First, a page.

Playtime for youngsters with communication difficulties isn’t easy as it’s harder for them to interpret the world around them, says Rachael Tonge
A frequent question I have heard in recent weeks from the families I support through Sense Scotland’s Parent Enabler Project is about what they could get their little ones for Christmas. The families we support have children with complex communication difficulties and parents tell us “We’re struggling to find toys they enjoy”, perhaps because their children can’t see or hear toys, or just don’t seem interested in them.
We explore with families the types of toys and play which are most accessible to their children, and what we often find is that the most fun times are not really about the toys, but about play with another person. What children really enjoy is having someone pay attention to what they are focussed on, to join in their games and to take turns with them.
We know from child psychologists that babies are born ready to communicate and interact. At minutes old they respond to an adult’s facial expressions and one-day-old babies have recently been found to imitate one, two or three fingers being held up by an adult. Children with complex communication difficulties are just the same; they are primed to communicate, but their difficulties moving, taking in and processing information can get in the way. We have to pay that bit more attention to notice their signals and find a way of letting them know we are joining in.
One little girl who couldn’t see or hear played amazing turn-taking games, nodding her own head and feeling her mum nod her head back. She also tapped different parts of her body and was delighted when her parents joined in and tapped the same part.
For all of us, having someone notice our responses and respond back lets the fun really start. This is true for all children, and indeed for people of all ages. When something we say or do leads to someone else joining in our conversation or our games, we feel validated, worthwhile and connected.
We are built to share and have connections with others. As babies, we build our emotional resilience through our connections with our caregivers, we learn how to deal with our emotions through them and determine whether it is safe to share our emotions with others.
Developmental psychologists tell us that children cannot manage their own emotions until they are about four years old. Neuropsychologists are clear that the help infants are given to calm down and soothe their physiological reactions to stress, affects how their brains physically develop.
When we are stressed and threatened, our bodies react with hormones such as adrenaline and cortisol, which prepare us for facing danger through physiological reactions such as faster breathing and our muscles tensing up. Because babies are born vulnerable, they are easily threatened. They are reliant on a care-giver, not only to keep them physically safe, but also to help calm down their bodies’ physical response to threat. This could be by soothing them with cuddles and, as they get older, helping them find ways to express how they are feeling. This enables children to feel safe, and when we feel safe, relaxed and loved by someone we trust, the hormone oxytocin is released, which further boosts our feelings of connection and calm. For children who have difficulty taking in and processing information, their threat systems are more easily activated because it’s harder to interpret the world around them, and to know whether they are safe. It is therefore particularly important for these children to have someone they trust joining in their play and providing a sense of safety and connection.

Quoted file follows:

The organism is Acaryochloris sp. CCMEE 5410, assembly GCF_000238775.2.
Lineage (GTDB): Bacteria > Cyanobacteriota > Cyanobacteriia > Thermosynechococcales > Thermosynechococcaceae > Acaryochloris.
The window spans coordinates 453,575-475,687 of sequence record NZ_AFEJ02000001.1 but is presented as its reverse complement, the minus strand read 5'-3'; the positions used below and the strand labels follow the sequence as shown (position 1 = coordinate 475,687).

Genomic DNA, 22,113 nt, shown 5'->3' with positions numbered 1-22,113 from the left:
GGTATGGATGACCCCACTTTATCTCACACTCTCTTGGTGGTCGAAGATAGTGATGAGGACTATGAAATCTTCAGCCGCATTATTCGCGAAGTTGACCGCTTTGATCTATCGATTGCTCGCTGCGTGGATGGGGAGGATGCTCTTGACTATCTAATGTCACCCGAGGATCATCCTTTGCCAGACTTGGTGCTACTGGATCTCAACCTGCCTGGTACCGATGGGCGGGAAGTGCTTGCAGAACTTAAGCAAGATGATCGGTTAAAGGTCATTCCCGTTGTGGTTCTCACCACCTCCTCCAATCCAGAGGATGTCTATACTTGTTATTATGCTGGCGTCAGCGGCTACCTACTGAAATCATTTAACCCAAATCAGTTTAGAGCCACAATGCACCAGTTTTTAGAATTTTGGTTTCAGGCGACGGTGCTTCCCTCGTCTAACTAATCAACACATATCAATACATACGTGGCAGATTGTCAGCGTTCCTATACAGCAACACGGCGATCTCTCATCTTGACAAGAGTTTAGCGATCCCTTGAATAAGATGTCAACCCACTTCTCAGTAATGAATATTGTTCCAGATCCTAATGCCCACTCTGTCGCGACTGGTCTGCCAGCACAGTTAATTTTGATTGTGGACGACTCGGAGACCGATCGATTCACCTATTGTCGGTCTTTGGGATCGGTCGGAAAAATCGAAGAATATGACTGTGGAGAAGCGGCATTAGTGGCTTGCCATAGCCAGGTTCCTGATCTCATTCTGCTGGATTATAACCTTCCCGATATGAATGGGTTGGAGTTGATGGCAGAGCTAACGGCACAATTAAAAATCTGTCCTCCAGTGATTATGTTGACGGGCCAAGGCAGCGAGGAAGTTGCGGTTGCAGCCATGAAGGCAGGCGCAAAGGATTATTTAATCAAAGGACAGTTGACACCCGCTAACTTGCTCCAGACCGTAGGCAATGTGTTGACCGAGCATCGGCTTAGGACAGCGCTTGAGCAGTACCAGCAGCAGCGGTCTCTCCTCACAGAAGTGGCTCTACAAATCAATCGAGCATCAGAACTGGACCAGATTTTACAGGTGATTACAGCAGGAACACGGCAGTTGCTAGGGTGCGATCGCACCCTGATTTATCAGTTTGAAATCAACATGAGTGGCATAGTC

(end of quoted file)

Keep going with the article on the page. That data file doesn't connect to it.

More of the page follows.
The Scottish Government’s Early Years Framework highlights the importance of all children accessing play and having strong relationships with their parents and carers. Sense Scotland’s Parent Enabler Project and Early Years Programme are making sure this also happens for children with complex communication difficulties:
“These play sessions (with Sense Scotland) equipped me with the skills to play with my baby, the most ‘simple’ thing, that most other mums take for granted,” explained a parent we support. “Playing is such an important part of their lives. Amongst all the bad news and ongoing heartache, I now had a definite way to enjoy my baby and to give her some enjoyment too.”
So with all our children, when we are playing together, laughing and joining in with their games, we can know that we’re building the bond between us, building their (and our own) emotional resilience and maximising their chances of learning.
All this, and having fun at the same time.
• Rachael Tongue is an advisory worker for Sense Scotland’s Parent Enabler Project. For more information email: firstname.lastname@example.org